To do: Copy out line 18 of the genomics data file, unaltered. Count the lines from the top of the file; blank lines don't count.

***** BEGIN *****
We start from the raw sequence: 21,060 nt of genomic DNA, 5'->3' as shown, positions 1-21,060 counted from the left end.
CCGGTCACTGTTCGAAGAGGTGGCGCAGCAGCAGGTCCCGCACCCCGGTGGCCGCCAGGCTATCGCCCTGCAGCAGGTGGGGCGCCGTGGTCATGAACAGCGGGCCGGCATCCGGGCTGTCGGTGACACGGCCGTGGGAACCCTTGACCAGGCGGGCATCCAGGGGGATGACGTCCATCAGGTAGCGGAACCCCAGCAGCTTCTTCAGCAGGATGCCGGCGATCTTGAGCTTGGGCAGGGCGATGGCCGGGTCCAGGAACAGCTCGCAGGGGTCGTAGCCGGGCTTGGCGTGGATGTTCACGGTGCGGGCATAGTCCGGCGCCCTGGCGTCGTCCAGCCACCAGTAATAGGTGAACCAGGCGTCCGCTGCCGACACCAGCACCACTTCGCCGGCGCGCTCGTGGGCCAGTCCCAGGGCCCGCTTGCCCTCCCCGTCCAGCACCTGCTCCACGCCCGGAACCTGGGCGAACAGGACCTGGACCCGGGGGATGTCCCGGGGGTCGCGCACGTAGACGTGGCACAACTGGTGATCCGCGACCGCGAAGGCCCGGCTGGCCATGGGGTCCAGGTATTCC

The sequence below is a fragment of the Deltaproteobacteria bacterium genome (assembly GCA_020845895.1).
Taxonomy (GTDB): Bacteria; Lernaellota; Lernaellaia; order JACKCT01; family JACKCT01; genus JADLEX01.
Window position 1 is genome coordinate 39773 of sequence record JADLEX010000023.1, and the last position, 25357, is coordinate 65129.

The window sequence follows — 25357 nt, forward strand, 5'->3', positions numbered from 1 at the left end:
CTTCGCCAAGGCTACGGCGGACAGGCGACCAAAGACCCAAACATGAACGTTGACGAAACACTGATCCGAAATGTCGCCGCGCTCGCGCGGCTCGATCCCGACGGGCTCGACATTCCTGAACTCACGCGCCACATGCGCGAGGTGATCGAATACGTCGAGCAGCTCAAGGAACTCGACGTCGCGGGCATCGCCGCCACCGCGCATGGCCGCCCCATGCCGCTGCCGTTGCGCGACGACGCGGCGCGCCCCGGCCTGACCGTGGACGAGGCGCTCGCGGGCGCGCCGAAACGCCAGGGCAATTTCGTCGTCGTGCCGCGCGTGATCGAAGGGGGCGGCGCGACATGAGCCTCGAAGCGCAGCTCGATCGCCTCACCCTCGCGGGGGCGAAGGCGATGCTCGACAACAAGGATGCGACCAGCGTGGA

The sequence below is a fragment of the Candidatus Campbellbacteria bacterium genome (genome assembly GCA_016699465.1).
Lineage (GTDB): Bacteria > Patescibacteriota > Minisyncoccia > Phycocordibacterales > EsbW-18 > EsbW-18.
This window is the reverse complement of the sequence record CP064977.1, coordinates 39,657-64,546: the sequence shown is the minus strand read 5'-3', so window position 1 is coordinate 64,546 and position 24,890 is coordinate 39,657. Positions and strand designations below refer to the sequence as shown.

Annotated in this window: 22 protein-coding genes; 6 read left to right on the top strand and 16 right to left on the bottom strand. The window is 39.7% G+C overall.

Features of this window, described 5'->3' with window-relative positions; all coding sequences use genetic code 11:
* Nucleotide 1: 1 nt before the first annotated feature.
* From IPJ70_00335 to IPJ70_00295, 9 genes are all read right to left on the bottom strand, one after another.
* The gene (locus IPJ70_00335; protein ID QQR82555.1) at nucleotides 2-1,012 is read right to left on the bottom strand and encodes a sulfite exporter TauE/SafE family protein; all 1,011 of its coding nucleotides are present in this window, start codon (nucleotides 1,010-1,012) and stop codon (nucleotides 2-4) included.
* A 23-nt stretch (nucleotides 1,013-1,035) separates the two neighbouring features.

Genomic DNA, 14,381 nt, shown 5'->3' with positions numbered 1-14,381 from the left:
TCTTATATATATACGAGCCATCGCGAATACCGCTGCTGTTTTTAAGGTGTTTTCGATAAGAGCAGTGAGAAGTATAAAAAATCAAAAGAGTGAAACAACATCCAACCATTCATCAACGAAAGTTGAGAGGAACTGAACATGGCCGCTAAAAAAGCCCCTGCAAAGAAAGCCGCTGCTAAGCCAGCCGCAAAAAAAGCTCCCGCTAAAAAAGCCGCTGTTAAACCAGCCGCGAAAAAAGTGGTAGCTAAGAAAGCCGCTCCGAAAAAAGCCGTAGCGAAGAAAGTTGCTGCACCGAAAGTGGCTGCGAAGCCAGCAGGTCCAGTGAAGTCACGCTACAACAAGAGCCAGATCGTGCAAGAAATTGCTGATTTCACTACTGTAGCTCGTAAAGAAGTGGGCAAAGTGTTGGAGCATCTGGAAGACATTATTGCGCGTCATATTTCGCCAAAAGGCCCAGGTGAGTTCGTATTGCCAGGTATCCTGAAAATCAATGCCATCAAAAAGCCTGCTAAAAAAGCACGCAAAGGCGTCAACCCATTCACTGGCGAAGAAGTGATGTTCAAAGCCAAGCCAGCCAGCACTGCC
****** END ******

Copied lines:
TCTTATATATATACGAGCCATCGCGAATACCGCTGCTGTTTTTAAGGTGTTTTCGATAAGAGCAGTGAGAAGTATAAAAAATCAAAAGAGTGAAACAACATCCAACCATTCATCAACGAAAGTTGAGAGGAACTGAACATGGCCGCTAAAAAAGCCCCTGCAAAGAAAGCCGCTGCTAAGCCAGCCGCAAAAAAAGCTCCCGCTAAAAAAGCCGCTGTTAAACCAGCCGCGAAAAAAGTGGTAGCTAAGAAAGCCGCTCCGAAAAAAGCCGTAGCGAAGAAAGTTGCTGCACCGAAAGTGGCTGCGAAGCCAGCAGGTCCAGTGAAGTCACGCTACAACAAGAGCCAGATCGTGCAAGAAATTGCTGATTTCACTACTGTAGCTCGTAAAGAAGTGGGCAAAGTGTTGGAGCATCTGGAAGACATTATTGCGCGTCATATTTCGCCAAAAGGCCCAGGTGAGTTCGTATTGCCAGGTATCCTGAAAATCAATGCCATCAAAAAGCCTGCTAAAAAAGCACGCAAAGGCGTCAACCCATTCACTGGCGAAGAAGTGATGTTCAAAGCCAAGCCAGCCAGCACTGCC